Anatomopathological examination showed neoformed masses and anastomosed bones sometimes surrounded by osteoblasts, which were separated by a moderately cellular fibrous tissue, leading to the diagnosis of OF (Fig. 5). OFs can be of three different types, and postoperative monitoring differs according to the type. Although slow lesion growth is a confounding factor, JTOFs grow rapidly and are sometimes aggressive. In consultation with the pathology team, after rereading the sections, and based on clinical presentation (slow growth, tooth displacement, unencapsulated lesion, and osteoid trabeculae), the diagnosis of JTOF was confirmed.

Eighteen months after the procedure, the patient showed no signs of a recurrence. A 5-year follow-up was instituted to monitor recurrence.

thumbnail Fig. 1

OPT showing the impacted canine and the radiolucent lesion.

thumbnail Fig. 2

(A) Intraoral photograph during the intervention showing the left mandibular canine position. (B) Intraoral photograph showing the closeness of the root apex to the canine. The arrow indicates the bony cleavage plane of the lesion.

thumbnail Fig. 3

(A) Axial section showing the radiolucent lesion between 32 and 34. (B) Reconstruction showing the proximity of the tooth crown to the mandibular incisors root apex. Two aspects of the lesion can be seen: the part enclosing the tooth crown appearing radiolucent and a distal extension with ground glass opacity.

thumbnail Fig. 4

Histological section showing osteoid trabeculae (H&E, ×40).

thumbnail Fig. 5

OPT taken 3 (A), 2 (B), and 1.5 (C) years before surgery.

Discussion

BFOL of the craniofacial region can form several types of lesions that are very similar to each other from a histological, clinical, and radiological point of view: fibrous dysplasias, bone dysplasias, and OF. These pathologies result in the replacement of the normal bone of the fibrous connective tissue, forming varying amounts of osteoid, bone, or cement-like calcifications [5,6].

These three types of lesions, which are histologically similar, are differentiated based on clinical, radiographic, and histological findings [6,7]. Patients' age, their ethnic origin, and the sites affected by the lesion are important for establishing the diagnosis [6,8].

In the present case, anatomopathological examination indicated OF, but a specific type was not determined. In fact, there are three types of OFs whose different clinical and radiological characteristics are described in Table I.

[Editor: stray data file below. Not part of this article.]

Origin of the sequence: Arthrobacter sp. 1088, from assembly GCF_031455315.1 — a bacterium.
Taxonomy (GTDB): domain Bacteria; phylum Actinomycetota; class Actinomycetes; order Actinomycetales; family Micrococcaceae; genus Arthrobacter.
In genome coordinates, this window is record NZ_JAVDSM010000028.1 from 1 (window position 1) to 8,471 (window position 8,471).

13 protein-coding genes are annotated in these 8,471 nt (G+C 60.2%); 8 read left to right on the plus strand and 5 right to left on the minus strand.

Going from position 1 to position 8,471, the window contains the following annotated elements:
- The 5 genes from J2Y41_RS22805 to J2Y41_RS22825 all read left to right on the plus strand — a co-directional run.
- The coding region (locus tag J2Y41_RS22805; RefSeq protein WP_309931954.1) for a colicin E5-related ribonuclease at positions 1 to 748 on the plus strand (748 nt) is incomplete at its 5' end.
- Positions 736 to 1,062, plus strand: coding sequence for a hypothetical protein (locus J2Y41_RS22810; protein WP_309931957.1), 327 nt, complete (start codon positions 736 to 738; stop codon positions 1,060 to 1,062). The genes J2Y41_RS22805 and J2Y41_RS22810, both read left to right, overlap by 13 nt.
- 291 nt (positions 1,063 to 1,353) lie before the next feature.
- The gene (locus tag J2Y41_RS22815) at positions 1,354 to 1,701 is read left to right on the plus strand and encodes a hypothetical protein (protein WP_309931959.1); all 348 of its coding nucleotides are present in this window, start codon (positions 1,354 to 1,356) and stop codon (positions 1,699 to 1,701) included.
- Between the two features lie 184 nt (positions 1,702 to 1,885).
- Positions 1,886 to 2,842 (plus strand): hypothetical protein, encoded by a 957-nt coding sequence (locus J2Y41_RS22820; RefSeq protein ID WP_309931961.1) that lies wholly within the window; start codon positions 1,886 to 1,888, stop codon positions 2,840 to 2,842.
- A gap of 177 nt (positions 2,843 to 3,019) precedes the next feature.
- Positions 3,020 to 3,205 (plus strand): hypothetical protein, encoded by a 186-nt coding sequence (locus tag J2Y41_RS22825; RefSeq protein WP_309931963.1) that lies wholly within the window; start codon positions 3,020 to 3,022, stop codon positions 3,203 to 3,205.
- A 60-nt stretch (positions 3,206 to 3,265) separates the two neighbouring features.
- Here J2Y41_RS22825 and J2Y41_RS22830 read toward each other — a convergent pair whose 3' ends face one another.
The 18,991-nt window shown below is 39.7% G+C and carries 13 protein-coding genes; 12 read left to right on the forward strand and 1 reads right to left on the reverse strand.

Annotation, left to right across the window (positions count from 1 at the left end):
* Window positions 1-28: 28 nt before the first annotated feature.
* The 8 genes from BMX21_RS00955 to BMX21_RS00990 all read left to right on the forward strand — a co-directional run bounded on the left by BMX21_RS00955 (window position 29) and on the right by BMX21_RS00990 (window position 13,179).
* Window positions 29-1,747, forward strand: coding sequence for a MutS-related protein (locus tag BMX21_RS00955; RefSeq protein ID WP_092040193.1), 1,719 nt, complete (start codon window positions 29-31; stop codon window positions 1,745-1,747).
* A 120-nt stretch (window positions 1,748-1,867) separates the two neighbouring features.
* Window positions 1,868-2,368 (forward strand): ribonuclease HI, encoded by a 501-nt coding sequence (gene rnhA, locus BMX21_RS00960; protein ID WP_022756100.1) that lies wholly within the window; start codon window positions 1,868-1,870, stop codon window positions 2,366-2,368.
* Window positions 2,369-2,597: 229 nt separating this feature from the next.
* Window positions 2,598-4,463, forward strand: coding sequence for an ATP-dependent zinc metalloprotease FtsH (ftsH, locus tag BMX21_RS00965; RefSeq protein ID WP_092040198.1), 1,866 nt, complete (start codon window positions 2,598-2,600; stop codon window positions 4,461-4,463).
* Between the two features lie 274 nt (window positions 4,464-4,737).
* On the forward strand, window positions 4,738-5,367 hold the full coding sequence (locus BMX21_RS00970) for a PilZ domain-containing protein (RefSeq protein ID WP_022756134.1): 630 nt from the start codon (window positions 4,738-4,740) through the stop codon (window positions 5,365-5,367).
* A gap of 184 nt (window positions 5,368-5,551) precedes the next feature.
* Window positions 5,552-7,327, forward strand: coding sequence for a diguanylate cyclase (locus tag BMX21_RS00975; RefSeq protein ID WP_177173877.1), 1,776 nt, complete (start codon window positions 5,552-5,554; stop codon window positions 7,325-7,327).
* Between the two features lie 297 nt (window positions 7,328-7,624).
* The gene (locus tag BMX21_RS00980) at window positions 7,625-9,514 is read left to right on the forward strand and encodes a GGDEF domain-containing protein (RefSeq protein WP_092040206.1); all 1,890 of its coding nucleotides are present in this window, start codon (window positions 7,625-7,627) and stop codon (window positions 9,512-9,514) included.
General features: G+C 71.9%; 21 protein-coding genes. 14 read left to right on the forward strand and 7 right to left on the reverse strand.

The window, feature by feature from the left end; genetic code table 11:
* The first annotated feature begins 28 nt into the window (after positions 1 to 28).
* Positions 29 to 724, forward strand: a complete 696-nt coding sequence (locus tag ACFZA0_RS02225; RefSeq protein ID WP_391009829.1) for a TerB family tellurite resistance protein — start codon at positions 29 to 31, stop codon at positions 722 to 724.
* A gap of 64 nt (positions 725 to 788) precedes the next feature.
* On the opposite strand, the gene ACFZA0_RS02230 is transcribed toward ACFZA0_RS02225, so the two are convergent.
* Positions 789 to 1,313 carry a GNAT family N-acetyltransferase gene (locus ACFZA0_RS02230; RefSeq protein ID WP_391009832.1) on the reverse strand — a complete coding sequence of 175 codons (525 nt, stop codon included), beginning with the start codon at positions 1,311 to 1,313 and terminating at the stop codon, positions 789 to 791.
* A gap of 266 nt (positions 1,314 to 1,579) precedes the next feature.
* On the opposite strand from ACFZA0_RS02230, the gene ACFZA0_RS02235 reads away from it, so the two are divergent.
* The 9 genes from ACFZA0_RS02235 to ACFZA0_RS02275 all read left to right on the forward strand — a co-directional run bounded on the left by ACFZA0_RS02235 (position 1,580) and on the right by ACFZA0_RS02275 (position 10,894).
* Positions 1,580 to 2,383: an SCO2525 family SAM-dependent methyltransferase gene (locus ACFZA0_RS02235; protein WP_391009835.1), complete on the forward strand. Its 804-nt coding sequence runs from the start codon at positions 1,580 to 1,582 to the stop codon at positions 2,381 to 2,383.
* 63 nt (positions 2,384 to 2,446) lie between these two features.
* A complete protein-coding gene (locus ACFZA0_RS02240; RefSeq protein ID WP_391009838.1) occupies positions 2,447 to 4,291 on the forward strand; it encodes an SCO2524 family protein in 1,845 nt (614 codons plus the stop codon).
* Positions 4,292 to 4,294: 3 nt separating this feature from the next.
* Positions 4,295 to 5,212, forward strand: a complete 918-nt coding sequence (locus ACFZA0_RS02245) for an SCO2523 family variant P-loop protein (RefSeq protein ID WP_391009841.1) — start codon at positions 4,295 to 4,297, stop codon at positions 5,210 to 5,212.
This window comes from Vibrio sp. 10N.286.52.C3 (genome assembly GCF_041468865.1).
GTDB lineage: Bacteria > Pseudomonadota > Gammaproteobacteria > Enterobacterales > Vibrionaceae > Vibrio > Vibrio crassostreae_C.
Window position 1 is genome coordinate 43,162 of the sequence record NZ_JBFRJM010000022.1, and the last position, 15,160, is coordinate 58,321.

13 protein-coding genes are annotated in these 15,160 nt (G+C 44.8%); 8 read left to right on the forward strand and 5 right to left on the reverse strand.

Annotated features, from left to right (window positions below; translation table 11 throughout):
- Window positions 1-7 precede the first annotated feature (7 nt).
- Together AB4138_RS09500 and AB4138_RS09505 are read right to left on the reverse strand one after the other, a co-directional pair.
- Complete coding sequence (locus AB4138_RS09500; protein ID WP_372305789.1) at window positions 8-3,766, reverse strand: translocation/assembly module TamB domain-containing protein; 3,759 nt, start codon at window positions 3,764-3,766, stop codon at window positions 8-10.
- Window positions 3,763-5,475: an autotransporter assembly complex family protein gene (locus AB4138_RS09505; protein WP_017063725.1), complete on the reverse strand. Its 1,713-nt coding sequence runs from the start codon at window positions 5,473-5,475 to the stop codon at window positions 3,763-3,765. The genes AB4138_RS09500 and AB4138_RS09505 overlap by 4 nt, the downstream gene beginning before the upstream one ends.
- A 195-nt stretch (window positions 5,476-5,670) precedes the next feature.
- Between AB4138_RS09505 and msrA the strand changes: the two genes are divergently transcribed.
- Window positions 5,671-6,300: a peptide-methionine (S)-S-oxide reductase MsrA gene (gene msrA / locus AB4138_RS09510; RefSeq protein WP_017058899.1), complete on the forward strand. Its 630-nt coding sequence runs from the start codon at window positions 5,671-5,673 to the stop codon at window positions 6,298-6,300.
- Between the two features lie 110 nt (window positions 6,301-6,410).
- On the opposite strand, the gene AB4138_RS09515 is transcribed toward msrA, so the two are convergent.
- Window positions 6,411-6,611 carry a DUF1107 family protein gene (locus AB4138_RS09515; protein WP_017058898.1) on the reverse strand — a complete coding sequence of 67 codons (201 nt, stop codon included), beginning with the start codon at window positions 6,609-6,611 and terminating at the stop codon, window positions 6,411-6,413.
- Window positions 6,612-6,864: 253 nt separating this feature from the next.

Table I

Comparison of different types of ossifying fibromas, after Zegali et al. (2015) [13].

OF usually occurs between the age of 20–30 years. Women are more frequently affected than men, as are Caucasian patients, followed by patients of African descent. The posterior mandibular regions are the most affected sites.

The origin of OFs is not unanimous; while the World Health Organization considers it to be a fibro-osseous neoplasm, others consider it to be an odontogenic tumor [5,9]. Often, it evolves aggressively but slowly, is asymptomatic, and is discovered accidently. Its size at the time of discovery varies greatly (1–5 cm) [6,10]. Typically, the adjacent structures move as the lesion grows (teeth and inferior alveolar nerve). Radiologically, it presents as a unilocular lesion, well demarcated from the surrounding bone, in majority of the cases. A fibrous capsule around the lesion is usually found during excision [6,8,11].

Juvenile OFs (JOFs) are fibro-osseous tumors that are rarer and more aggressive than OF. The distinction with JOF and OF is sometimes challenging because of their clinical, radiological, and microscopic similarities [7,12]. They exhibit rapid growth, sometimes growing to large sizes. Radiologically, JOF is also well delimited, but unlike OF, it lacks radioclear peripheral borders (non-encapsulated tumors) [6,8].